Asia-Pacific Fatima Nanavati

Burma with Aung San Suu Kyi (Part 2): Canvassing the Area

The Regional Politics:

It is important to note that Burma sits between two aspiring superpowers India and China meaning it has some very complicated choices to make. Until recently China held up the Burmese communists and India threw its support behind the pro-democracy movement led by Aung San Suu Kyi.

1. The Chinese Connection:

  • China is currently building a deep-sea port in Kyaukpyu, which is located on the route connecting south-western China’s Kunming city with Burma’s Sittwe, in Arakan. The port has a water depth of 20 metres and is capable of accommodating 4,000 TEU (20-foot equivalent units) container vessels. A feasibility study for the seaport and road construction, outlined as Kunming-Mandalay-Kyaukpyu-Sittwe, was made in 2005. Once the 1,943 km Kunming-Kyuakpu road is completed, it is expected to facilitate transit trade and provide job opportunities for Burmese workers and others in the region.
  • China is also Burma’s most important defence ally, supplying most of its military hardware and training. In recent years, Beijing has put billions of dollars in military assistance into Burma – including fighter, ground-attack, and trans-port aircrafts, tanks and armored personnel carriers, naval vessels, and surface-to-air missiles. This has made the Burmese military the second largest in Southeast Asia after Vietnam.

2. The Indian Connection:

  • India’s interests in Burma are undeniably vital. The country is encircled by hostile neighbours under military or autocratic rule. For years, India supported Aung San Suu Kyi’s democracy movement. Officially, India hosts about 70,000 Burmese refugees; unofficially, the number is twice that. Nearly 60% of the top Burmese dissidents are based in India, and they receive active and staunch support from most political parties of India.
  • As a result of increased Chinese influence in Burma, as well as arms-trafficking occurring along the Indo-Burmese border, India has sought in recent years to strengthen its ties with Burma. India’s interest in Burma is largely motivated by the country’s importance to its main economic and political rival, China. Frankly, India is afraid of China’s influence in Burma. India’s interest in and involvement with Southeast Asia has been growing steadily over the past decade. New Delhi would like to use the country as a trade link to the fast-growing ASEAN region.
    Aung San Suu Kyi meeting with Prime Minister Manmohan Singh in India.
  • In 2004, an agreement was signed in Yangon by the foreign ministers of India, Burma, and Thailand, to develop transport linkages between the three countries. This included a 1,400 km highway connecting northeastern India with Mandalay and Yangon, and on to Bangkok, which would contribute to opening trade between the countries and then give India access to Burmese ports.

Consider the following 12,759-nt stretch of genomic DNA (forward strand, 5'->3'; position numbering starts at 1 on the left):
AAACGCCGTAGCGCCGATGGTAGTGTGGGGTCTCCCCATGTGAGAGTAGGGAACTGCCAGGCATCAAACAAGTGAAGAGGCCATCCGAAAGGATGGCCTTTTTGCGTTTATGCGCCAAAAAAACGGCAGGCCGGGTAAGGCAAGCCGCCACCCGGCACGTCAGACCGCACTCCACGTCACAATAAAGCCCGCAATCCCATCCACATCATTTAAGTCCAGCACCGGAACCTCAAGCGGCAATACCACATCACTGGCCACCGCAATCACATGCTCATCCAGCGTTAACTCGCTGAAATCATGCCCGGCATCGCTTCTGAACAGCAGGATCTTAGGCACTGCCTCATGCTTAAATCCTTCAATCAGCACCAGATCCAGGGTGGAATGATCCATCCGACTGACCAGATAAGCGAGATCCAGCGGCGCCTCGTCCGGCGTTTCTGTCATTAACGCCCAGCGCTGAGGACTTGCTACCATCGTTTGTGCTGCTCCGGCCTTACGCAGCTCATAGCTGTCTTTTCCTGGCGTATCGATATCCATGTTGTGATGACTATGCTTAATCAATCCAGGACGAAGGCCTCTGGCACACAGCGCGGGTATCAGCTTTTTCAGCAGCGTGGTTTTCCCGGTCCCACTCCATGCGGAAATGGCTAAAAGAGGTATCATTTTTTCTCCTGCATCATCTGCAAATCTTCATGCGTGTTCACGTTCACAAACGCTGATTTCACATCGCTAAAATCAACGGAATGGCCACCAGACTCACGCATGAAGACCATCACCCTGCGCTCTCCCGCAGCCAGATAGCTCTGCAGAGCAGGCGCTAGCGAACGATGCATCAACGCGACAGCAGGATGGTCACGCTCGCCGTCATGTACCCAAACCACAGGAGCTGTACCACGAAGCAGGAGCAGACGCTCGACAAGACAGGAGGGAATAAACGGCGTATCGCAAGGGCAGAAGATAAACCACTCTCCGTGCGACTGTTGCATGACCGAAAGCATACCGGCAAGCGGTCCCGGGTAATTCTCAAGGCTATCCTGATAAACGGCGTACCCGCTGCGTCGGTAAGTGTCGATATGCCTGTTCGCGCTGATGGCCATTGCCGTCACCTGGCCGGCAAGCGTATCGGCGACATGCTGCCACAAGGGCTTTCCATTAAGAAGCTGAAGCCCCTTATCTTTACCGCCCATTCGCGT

• India is also spending $100 million to fund a deal linking Burma’s Sittwe port with India’s Calcutta Port. A planned deep-sea port in Dawei, together with a new highway connecting it to Kanchanaburi in Thailand, would no doubt contribute further to commercial links.
  • Dawei, the capital of the Tanintharyi division, is on the narrow coastal plain of southern Burma. Building the Dawei Port also serves a security purpose for the Indian Navy, which is now in the process of sorting out the technical and financial details of its Far Eastern Naval Command (FENC) project at Port Blair, the capital of the Andaman Islands. FENC is intended to extend the Indian navy’s nuclear and strategic combat.

Politics of Economy and Trade:

At one time Burma had no other choice than to be completely dependent on China. Today, it has other options. It can look to India, Japan, and the members of the Association of Southeast Asian Nations and has been diversifying its economic and defense partners. Moreover, it is said that members of the military junta, especially people such as Maung Aye, the second most powerful man in Burma, are keen to reduce the country’s dependence on China.

Another factor that has prompted the generals’ growing wariness of China’s influence in Burma is the serious influx of ethnic Chinese into the country. There are stretches of land in Burma that are completely populated by Mandarin-speaking ethnic Chinese and more than a million Chinese are said to have moved into Burma over the past decade. This increase is believed to have changed the demographic makeup of the country’s north. Burma people are said to be very unhappy with the influx of Chinese, a development that they blame on the junta’s embrace of the Chinese government.

Fatima Nanavati
Fatima Nanavati is the Director of Media and Communications at the Atlantic Council of Canada and also focuses on Conference Coordination. Continuing her education, she is a student from Toronto, Canada aspiring to be an International Lawyer. She is currently earning a major in Politics, as well as a double minor in Law and Society, and Policy and Management, at New York University.